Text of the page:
Serial Entrepreneurs to the Rescue

As the economy starts to come back to life, don’t be misled by statistics on small business failure.  Although the number of small businesses impacted by the current crises will be staggering, there is a slight-of-hand trick that may fool people when it comes to entrepreneurs’ contributions to rebuilding the economy.  Ladies and gentlemen, may I introduce to you the serial entrepreneur!

Don’t Just Watch the Businesses: Watch the Entrepreneurs

A serial entrepreneur is someone who starts multiple businesses over their careers.  To understand the serial entrepreneur’s economic contribution we need to consider not each business started by them, but by their cumulative body of entrepreneurial work.

For example, over my lifetime, I have been a part of about a dozen and a half startups, including solo startups, partnerships, and family businesses.  Of all of the startups I have participated in over my career, only two are officially still operating: my consulting practice and our educational content family business, Entrepreneurial Mind LLC.  Were all the rest failures? Absolutely not!  We sold some the ventures, and others just ran their course.  Probably two or three of them could truly be called failures.  They all created jobs, built wealth, and contributed to economic growth.

To understand my long-term economic contribution as a serial entrepreneur, you have to look at all that I have done over the past four-plus decades.  You can’t just look at the outcome of one single deal, no matter what its outcome, good or bad.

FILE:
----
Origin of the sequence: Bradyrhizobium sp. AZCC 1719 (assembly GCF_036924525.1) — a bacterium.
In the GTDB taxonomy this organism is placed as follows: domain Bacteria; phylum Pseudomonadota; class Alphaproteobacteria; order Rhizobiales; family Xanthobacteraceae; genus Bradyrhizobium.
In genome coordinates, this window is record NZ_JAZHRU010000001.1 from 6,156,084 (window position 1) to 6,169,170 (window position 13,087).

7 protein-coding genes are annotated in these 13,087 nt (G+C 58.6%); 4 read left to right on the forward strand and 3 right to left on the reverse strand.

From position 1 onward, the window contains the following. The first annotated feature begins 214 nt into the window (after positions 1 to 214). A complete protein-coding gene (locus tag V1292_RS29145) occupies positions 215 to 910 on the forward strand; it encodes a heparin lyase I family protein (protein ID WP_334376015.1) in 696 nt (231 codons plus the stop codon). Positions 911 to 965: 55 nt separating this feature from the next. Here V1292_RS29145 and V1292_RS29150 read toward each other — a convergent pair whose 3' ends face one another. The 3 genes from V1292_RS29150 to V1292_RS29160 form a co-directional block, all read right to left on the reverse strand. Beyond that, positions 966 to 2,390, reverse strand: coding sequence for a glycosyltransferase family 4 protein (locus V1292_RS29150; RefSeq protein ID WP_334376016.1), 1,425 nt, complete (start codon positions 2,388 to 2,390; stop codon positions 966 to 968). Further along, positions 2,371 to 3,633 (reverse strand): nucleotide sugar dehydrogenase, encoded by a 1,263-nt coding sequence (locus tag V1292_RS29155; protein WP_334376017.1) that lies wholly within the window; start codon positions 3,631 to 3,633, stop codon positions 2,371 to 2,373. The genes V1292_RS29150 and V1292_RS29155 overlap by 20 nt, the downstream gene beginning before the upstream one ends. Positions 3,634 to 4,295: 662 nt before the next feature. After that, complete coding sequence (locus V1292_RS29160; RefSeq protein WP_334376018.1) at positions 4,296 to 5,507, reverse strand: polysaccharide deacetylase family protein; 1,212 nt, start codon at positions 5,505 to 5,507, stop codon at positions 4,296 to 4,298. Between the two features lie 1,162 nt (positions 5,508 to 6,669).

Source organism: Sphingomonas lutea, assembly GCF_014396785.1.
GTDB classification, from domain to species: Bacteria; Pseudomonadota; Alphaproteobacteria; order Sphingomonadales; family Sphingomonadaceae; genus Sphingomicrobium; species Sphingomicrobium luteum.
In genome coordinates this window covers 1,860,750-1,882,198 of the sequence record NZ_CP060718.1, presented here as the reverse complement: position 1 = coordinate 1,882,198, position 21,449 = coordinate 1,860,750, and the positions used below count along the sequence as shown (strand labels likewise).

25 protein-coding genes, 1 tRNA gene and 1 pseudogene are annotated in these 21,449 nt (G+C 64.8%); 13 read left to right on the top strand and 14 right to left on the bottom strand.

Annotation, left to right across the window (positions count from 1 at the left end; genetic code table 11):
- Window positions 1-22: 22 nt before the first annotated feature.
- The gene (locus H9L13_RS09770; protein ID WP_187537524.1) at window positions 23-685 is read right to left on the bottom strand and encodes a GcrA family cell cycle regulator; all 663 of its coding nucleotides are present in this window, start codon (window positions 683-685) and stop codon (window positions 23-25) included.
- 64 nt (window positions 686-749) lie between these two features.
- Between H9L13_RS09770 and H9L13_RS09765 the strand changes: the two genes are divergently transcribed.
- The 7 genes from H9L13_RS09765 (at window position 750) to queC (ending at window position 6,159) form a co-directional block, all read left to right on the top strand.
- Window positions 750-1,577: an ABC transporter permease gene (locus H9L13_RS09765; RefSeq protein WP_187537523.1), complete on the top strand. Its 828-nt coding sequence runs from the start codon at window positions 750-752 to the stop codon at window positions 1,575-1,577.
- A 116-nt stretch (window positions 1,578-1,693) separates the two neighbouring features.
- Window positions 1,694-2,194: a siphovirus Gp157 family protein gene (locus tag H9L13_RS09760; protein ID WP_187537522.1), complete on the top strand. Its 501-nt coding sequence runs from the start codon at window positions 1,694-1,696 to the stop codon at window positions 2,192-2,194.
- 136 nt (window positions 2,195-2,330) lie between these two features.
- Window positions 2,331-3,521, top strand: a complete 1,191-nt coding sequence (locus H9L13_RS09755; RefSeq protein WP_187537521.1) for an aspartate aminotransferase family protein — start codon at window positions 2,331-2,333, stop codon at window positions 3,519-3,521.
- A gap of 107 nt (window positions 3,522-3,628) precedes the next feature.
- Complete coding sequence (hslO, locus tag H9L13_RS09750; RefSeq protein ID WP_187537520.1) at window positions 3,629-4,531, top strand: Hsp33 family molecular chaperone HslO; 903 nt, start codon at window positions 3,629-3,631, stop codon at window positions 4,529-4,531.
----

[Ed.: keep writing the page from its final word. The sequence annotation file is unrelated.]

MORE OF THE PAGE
A Current Tale

Two of my alums, Corey and George, are current examples of serial entrepreneurs at work amid the pandemic and accompanying economic collapse.

Corey’s current business lost most of its accounts during the first week of the economic shut down.

George had been doing gig work between startups. However, his employer furloughed George from his current gig.

Rather than define what they are experiencing as failure, they put their heads together and asked one simple question: What pain being created from the current crises could they provide a solution for?

Newly Created Pain

Organizers of most meetings, conferences, and other gatherings cancelled them due to the coronavirus.  Corey and George’s hypothesis is that as we come out of the current crises, there may be a more lasting impact on such events.  Sending people to meetings and conferences is expensive.  If companies find that there are viable virtual alternatives to physical travel, there may be some level of permanent shift away business travel for meetings and conferences.

Most of the current alternatives in the market that offer virtual meetings focus on educational content delivery and training. While this is an important part of going to conferences and meetings, most people say the biggest benefit they receive is from the informal interactions in the hallway or over drinks with other attendees at the end of the day.  Current offerings do not really offer this as a part of their virtual meeting platform.

Corey and George are feverishly working on solving this shortcoming.

Follow the Ball

Just as in the carnival “cups and ball trick,” we need to pay careful attention to see where the serial entrepreneur ends up next.

This is the essence of a serial entrepreneur.  To a serial entrepreneur, entrepreneurship is a process, not an event.  Even though the last business may no longer have enough demand to keep operating, the entrepreneur never stops.  For the serial entrepreneur, their career is a journey from opportunity to opportunity.